The key piece for VF is Vans, the lifestyle brand that continues to grow. In fiscal 2019, despite Covid-19, Vans managed to grow its sales by 11% on a worldwide basis. Vans is part of VF’s Active segment, In 2019, the segment had sales of $4.92 billion and $1.14 billion in profits for an operating margin of 23.1%.
The active segment accounted for 47% of its revenue and of its profit. Vans combined with LULU would create a tremendous cash flow machine.
VF shareholders would love it. Lululemon’s probably wouldn’t be thrilled. It’s a non-starter. Especially now that Lululemon has acquired at-home fitness company Mirror.
Berkshire Hathaway (BRK.A, BRK.B) and Fairfax Financial (FRFHF)
Source: Jonathan Weiss / Shutterstock.com
Unless you live in Canada and follow the markets, you’re probably wondering what the heck Fairfax Financial is.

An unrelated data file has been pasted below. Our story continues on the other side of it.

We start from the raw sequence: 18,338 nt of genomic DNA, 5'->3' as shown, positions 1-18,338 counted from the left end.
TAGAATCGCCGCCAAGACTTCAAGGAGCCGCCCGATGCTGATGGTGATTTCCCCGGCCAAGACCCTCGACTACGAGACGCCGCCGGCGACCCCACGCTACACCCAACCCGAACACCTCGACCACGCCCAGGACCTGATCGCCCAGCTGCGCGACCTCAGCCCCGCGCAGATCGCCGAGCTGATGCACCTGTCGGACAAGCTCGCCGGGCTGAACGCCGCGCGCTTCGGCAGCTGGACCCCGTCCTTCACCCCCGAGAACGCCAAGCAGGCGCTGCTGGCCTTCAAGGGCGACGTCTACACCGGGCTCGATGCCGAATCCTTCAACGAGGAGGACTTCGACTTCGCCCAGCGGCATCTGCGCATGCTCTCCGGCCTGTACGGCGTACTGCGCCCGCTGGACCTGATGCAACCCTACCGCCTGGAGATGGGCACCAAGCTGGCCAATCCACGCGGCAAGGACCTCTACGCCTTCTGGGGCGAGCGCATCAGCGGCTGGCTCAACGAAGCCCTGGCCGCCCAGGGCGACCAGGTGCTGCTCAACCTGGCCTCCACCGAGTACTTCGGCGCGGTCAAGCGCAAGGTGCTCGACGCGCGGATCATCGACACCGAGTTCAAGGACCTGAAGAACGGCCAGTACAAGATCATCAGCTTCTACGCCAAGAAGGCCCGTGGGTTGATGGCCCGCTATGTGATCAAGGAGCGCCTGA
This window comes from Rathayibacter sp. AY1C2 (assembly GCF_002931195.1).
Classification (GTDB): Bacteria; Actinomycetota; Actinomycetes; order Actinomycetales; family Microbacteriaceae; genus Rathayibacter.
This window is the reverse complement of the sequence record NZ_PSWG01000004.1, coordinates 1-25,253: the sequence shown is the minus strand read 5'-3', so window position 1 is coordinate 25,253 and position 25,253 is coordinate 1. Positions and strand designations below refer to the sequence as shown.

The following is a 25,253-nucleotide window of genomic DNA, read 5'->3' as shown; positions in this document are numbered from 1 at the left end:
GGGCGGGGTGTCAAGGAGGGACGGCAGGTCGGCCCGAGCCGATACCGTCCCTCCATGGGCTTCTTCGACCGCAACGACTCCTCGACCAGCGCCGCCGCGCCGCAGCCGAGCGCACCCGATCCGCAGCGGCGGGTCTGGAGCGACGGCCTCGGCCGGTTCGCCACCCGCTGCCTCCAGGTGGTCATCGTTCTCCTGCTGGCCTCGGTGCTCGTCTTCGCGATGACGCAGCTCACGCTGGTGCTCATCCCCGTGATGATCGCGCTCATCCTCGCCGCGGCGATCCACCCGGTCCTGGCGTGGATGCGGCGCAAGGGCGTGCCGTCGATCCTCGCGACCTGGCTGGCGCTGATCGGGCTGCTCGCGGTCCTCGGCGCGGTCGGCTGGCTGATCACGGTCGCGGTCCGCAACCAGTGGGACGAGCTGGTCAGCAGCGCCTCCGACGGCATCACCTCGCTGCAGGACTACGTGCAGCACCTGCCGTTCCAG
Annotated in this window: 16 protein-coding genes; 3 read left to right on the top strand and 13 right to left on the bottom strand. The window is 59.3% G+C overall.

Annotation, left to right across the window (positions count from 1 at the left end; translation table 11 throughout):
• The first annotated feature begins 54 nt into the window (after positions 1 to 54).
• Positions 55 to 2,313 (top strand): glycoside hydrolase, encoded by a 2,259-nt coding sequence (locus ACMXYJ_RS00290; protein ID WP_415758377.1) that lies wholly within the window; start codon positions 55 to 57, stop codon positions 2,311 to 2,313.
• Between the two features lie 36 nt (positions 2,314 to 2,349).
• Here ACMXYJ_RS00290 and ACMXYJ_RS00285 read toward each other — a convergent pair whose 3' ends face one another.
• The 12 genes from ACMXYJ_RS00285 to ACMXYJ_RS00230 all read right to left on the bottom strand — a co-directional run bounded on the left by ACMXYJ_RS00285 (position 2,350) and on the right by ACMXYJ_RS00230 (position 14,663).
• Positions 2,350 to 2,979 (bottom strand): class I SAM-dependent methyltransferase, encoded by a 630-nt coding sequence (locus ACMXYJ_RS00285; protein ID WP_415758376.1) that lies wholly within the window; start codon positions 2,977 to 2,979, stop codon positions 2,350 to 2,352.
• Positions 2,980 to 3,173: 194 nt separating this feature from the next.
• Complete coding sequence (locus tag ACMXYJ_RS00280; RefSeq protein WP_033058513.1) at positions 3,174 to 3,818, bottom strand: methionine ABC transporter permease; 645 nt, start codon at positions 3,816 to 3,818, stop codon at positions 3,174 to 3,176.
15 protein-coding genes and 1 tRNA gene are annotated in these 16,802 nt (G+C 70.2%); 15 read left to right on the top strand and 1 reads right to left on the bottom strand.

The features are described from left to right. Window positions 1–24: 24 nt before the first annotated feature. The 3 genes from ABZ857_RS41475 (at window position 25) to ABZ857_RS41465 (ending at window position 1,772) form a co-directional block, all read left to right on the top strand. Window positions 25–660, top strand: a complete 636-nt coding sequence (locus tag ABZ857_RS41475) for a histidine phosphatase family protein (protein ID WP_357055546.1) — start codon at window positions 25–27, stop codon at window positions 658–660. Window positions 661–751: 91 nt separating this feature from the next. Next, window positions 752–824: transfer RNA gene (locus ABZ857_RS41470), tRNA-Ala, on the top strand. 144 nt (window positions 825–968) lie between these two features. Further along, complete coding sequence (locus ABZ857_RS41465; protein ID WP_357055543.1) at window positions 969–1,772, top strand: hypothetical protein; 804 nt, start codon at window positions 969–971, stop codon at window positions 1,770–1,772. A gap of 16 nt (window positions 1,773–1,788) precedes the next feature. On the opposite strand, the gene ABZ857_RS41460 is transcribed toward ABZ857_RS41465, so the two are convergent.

Run by founder Prem Watsa, it’s often referred to as the Canadian version of Berkshire Hathaway; it has performed in a similar fashion to Buffett’s holding company in recent years. Built on insurance, Fairfax has waded into all kinds of value investments in retail and elsewhere. And they haven’t performed.
Down 34% year to date through July 19, including dividends, Fairfax stock is trading at two-thirds book value. Industry experts are questioning Watsa’s capital allocation decisions.
“I think Prem’s track record in terms of allocating capital has certainly come into question,” Jason del Vicario, a portfolio manager at HollisWealth, told the Globe and Mail recently. “The last 10 years, he hasn’t had real home runs and he’s been mired in a lot of these deep-value, troubled assets.”